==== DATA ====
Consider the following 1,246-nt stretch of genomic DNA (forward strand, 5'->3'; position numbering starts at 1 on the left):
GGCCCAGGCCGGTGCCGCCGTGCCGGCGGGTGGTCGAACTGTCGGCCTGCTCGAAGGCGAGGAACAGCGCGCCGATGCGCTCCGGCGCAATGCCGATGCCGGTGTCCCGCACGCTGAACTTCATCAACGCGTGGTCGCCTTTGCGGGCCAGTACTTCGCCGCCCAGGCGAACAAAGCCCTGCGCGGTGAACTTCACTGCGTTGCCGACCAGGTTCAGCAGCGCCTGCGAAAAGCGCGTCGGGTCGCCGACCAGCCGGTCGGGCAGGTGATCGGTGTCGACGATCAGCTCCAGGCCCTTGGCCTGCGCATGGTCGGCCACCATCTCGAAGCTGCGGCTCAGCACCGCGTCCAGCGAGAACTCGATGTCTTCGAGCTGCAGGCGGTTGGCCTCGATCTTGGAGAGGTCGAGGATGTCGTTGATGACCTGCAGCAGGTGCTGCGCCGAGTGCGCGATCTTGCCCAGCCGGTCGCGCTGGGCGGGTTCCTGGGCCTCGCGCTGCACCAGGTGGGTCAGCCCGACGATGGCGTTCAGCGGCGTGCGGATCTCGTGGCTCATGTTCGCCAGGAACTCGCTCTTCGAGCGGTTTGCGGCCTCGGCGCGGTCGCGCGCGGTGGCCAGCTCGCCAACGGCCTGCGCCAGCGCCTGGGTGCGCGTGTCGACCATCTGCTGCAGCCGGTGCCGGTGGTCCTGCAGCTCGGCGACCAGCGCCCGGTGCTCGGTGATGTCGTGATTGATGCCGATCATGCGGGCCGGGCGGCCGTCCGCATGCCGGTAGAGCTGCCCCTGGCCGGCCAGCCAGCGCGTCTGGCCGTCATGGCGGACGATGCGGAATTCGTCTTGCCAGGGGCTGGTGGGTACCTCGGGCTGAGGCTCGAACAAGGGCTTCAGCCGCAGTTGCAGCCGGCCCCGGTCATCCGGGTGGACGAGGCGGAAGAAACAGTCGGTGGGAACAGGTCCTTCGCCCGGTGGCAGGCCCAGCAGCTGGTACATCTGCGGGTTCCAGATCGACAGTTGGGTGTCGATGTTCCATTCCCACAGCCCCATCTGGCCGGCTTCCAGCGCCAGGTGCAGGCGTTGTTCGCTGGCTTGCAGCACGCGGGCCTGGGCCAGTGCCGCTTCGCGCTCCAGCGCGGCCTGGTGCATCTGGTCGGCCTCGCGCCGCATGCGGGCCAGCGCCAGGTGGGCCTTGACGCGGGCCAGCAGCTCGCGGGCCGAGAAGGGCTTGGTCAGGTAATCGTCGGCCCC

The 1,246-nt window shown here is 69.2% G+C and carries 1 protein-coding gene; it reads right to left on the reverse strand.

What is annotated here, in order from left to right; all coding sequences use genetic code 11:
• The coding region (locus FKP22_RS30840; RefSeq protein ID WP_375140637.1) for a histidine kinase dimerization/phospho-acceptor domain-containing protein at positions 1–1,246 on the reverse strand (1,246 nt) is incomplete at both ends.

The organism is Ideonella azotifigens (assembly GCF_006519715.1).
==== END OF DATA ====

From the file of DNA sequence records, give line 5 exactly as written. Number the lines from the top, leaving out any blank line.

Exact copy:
• The coding region (locus FKP22_RS30840; RefSeq protein ID WP_375140637.1) for a histidine kinase dimerization/phospho-acceptor domain-containing protein at positions 1–1,246 on the reverse strand (1,246 nt) is incomplete at both ends.